Browsing through a newspaper, one would occasionally find headlines such as: “Passenger refuses to fly with female pilot” or “Passenger booted off plane for complaining that captain was a woman.” Notable cases occurred in Belgium in 1991, in India in 2011, and most recently in Brazil.
So who will fly your plane when you travel this summer?
To answer this question, we’ve looked at “The Airman Database” – an open database maintained by the US Federal Aviation Administration (FAA) that collects information about airline pilots worldwide – and we’ve processed one million records, using RapidMiner, a special data mining tool. Combined with an extension from NamSor, this tool can extract and identify the gender of any international name with high accuracy. It can recognize, for example, that Andrea Rossini and Andrea Parker are likely to be respectively male and female names.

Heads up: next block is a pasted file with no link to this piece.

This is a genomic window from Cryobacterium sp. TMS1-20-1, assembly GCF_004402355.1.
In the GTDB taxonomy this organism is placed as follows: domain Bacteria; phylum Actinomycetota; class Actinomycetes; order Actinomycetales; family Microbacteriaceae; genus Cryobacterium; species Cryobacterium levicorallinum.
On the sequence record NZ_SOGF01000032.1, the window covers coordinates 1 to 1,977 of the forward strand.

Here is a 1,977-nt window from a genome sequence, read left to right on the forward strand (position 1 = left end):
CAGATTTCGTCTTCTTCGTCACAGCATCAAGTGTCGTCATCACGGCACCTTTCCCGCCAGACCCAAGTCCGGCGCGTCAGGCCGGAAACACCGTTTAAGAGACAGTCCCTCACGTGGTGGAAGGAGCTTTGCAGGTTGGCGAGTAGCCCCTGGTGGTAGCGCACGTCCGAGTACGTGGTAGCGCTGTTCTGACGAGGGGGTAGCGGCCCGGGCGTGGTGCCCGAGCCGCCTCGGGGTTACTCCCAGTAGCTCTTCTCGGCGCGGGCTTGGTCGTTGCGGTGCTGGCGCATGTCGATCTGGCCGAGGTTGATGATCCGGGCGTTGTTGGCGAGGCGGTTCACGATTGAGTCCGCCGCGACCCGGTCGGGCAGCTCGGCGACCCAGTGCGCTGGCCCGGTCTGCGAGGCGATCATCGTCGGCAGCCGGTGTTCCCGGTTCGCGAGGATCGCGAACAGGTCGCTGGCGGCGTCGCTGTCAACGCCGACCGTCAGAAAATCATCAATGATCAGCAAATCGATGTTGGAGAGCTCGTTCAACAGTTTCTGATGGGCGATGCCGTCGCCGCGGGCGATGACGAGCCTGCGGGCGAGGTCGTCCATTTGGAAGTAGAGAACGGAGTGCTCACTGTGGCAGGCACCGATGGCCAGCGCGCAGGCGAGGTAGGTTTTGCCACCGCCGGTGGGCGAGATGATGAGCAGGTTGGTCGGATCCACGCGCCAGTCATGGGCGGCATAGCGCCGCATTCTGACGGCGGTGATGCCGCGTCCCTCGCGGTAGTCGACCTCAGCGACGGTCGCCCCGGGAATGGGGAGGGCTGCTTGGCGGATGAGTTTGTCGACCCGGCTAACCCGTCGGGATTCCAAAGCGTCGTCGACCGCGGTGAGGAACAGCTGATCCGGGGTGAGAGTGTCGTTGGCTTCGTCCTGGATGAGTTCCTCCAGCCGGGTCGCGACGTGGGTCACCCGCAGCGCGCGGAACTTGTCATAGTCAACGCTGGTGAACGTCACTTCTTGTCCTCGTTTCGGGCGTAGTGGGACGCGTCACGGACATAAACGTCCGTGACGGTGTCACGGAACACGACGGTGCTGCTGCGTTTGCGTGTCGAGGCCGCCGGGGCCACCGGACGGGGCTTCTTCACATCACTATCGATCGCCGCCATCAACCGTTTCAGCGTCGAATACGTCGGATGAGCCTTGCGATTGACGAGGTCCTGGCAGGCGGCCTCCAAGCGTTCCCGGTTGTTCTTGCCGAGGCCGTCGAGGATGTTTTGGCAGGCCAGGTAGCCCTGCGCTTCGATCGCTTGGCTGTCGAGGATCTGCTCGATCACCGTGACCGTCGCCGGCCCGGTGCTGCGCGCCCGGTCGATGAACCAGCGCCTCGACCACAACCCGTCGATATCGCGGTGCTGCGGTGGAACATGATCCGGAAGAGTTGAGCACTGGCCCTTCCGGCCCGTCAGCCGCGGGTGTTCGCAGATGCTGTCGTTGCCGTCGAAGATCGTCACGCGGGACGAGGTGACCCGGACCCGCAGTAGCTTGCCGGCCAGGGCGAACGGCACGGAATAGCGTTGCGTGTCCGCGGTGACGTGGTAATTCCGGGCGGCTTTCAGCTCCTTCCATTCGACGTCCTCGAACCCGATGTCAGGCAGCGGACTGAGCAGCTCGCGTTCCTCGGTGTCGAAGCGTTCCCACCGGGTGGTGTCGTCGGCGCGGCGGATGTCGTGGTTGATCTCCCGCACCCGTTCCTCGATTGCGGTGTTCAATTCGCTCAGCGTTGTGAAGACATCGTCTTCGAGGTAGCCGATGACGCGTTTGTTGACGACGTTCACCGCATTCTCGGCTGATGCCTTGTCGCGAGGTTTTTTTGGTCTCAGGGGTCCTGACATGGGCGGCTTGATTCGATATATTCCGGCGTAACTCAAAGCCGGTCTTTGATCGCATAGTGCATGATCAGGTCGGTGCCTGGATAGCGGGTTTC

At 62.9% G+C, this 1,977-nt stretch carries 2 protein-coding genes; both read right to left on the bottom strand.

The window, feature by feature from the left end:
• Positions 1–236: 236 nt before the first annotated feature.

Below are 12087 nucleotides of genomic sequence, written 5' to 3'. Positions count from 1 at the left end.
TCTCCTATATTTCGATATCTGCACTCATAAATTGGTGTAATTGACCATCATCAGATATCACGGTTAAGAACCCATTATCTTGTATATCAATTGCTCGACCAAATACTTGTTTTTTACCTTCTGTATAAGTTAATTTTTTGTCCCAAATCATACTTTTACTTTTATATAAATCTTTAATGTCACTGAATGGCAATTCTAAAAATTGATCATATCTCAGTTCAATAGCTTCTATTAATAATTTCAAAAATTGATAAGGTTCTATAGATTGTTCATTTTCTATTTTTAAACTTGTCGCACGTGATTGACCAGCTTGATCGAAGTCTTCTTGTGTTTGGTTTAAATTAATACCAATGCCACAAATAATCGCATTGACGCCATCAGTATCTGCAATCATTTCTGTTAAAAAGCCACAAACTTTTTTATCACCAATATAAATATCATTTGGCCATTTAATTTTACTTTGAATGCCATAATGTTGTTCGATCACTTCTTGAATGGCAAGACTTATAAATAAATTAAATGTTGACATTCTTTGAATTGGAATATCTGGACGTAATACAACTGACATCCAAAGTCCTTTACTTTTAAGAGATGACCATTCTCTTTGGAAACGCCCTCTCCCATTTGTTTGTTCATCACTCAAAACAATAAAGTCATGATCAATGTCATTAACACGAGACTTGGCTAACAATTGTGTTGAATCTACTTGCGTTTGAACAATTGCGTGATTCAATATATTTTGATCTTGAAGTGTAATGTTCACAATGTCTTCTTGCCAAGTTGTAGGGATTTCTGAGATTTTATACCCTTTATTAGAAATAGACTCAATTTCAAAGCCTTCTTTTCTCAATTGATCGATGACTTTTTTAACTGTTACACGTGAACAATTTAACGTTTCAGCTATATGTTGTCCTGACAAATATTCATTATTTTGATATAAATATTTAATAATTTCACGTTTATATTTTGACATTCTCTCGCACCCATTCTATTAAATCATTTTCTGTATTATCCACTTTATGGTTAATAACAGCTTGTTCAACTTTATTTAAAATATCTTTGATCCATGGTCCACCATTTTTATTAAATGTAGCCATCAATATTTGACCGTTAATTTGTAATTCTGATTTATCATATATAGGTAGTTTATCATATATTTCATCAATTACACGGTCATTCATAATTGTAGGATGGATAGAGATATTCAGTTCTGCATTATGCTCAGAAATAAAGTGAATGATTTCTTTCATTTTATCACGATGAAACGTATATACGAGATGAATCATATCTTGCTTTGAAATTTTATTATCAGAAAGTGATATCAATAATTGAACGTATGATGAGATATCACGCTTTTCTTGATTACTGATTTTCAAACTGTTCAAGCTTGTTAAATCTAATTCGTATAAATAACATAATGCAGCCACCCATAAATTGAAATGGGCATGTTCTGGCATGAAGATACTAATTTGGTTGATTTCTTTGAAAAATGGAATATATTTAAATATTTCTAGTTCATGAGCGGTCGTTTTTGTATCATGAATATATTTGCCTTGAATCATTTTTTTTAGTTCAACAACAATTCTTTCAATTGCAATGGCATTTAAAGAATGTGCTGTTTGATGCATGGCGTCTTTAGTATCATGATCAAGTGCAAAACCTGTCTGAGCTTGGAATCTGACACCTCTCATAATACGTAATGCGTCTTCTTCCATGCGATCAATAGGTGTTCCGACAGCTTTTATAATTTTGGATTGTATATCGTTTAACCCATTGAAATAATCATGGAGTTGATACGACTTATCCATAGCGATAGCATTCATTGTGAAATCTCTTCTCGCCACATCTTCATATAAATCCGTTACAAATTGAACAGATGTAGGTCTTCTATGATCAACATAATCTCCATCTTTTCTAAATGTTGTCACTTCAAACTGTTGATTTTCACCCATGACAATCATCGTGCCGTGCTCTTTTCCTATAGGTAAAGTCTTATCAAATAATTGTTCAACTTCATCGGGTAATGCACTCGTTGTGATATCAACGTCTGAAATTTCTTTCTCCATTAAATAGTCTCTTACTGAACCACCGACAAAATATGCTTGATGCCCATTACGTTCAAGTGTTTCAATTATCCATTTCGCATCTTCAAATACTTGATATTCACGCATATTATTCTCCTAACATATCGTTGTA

“The Airman Database”, irrespectively of its title, includes a good number of women. But there is still a long way to parity: women account for approximately 5.44% of airline commercial pilots globally.
In the USA, about 5.12% of airline or commercial pilots are women. A low figure confirmed by other sources: “the U.S. Department of Labor reports that only 4.3% of the [US] population that reports making a living as a pilot or flight engineer is female” wrote Mireille Goyer, Founder of Women Of Aviation Worldwide Week.
The gender gap varies by region: it’s even wider in Mexico (only 2.33% women) and narrower in France (7.62%), Sweden (8.20%) or Finland (12.07%).
But the real positive outlook comes from the younger generation: in the USA, women account for 12.02% of pilot students, so the upward trend should remain strong.
Ms. Christine Debouzy is the treasurer of French Women Pilot Association (AFFP) and a pilot on Airbus A380, the world’s largest commercial aircraft flying today. Last year, Ms. Debouzy flew with the largest female crew on a Paris-Washington trip on the occasion of the International Women’s Day.